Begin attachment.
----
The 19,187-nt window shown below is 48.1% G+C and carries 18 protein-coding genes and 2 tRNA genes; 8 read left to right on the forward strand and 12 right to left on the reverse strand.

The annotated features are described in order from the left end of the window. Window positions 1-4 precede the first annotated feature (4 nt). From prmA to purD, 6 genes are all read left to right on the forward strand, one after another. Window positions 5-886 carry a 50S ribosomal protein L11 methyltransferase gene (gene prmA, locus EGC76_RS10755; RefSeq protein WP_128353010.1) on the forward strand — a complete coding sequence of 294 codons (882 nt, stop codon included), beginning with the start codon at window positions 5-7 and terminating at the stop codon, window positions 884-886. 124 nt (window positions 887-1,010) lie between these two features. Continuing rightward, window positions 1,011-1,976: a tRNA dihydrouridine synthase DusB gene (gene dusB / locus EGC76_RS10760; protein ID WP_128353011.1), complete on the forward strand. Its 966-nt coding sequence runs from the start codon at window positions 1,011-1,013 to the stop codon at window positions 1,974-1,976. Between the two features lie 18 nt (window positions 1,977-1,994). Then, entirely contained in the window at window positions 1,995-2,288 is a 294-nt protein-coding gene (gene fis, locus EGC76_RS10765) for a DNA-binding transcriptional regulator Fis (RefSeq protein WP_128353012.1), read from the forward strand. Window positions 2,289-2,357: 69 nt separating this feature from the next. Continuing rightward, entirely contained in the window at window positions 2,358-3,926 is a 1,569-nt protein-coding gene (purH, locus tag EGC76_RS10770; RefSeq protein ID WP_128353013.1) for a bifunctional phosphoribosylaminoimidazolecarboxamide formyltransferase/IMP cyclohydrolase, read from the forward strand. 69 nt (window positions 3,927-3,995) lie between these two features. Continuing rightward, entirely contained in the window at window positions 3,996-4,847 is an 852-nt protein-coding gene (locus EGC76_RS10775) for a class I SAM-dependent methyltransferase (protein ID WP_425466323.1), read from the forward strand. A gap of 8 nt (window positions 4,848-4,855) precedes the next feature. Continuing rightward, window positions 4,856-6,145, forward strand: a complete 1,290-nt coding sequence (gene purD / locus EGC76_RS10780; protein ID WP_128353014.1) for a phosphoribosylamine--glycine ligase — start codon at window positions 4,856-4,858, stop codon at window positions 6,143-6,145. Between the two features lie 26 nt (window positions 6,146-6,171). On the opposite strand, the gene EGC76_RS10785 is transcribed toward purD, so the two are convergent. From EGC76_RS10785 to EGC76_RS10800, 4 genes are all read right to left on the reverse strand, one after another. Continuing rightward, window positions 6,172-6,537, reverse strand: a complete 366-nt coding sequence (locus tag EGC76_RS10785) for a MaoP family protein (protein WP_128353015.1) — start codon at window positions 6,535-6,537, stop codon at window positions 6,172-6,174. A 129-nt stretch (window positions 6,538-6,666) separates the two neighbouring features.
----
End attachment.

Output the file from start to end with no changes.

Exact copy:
The 19,187-nt window shown below is 48.1% G+C and carries 18 protein-coding genes and 2 tRNA genes; 8 read left to right on the forward strand and 12 right to left on the reverse strand.

The annotated features are described in order from the left end of the window. Window positions 1-4 precede the first annotated feature (4 nt). From prmA to purD, 6 genes are all read left to right on the forward strand, one after another. Window positions 5-886 carry a 50S ribosomal protein L11 methyltransferase gene (gene prmA, locus EGC76_RS10755; RefSeq protein WP_128353010.1) on the forward strand — a complete coding sequence of 294 codons (882 nt, stop codon included), beginning with the start codon at window positions 5-7 and terminating at the stop codon, window positions 884-886. 124 nt (window positions 887-1,010) lie between these two features. Continuing rightward, window positions 1,011-1,976: a tRNA dihydrouridine synthase DusB gene (gene dusB / locus EGC76_RS10760; protein ID WP_128353011.1), complete on the forward strand. Its 966-nt coding sequence runs from the start codon at window positions 1,011-1,013 to the stop codon at window positions 1,974-1,976. Between the two features lie 18 nt (window positions 1,977-1,994). Then, entirely contained in the window at window positions 1,995-2,288 is a 294-nt protein-coding gene (gene fis, locus EGC76_RS10765) for a DNA-binding transcriptional regulator Fis (RefSeq protein WP_128353012.1), read from the forward strand. Window positions 2,289-2,357: 69 nt separating this feature from the next. Continuing rightward, entirely contained in the window at window positions 2,358-3,926 is a 1,569-nt protein-coding gene (purH, locus tag EGC76_RS10770; RefSeq protein ID WP_128353013.1) for a bifunctional phosphoribosylaminoimidazolecarboxamide formyltransferase/IMP cyclohydrolase, read from the forward strand. 69 nt (window positions 3,927-3,995) lie between these two features. Continuing rightward, entirely contained in the window at window positions 3,996-4,847 is an 852-nt protein-coding gene (locus EGC76_RS10775) for a class I SAM-dependent methyltransferase (protein ID WP_425466323.1), read from the forward strand. A gap of 8 nt (window positions 4,848-4,855) precedes the next feature. Continuing rightward, window positions 4,856-6,145, forward strand: a complete 1,290-nt coding sequence (gene purD / locus EGC76_RS10780; protein ID WP_128353014.1) for a phosphoribosylamine--glycine ligase — start codon at window positions 4,856-4,858, stop codon at window positions 6,143-6,145. Between the two features lie 26 nt (window positions 6,146-6,171). On the opposite strand, the gene EGC76_RS10785 is transcribed toward purD, so the two are convergent. From EGC76_RS10785 to EGC76_RS10800, 4 genes are all read right to left on the reverse strand, one after another. Continuing rightward, window positions 6,172-6,537, reverse strand: a complete 366-nt coding sequence (locus tag EGC76_RS10785) for a MaoP family protein (protein WP_128353015.1) — start codon at window positions 6,535-6,537, stop codon at window positions 6,172-6,174. A 129-nt stretch (window positions 6,538-6,666) separates the two neighbouring features.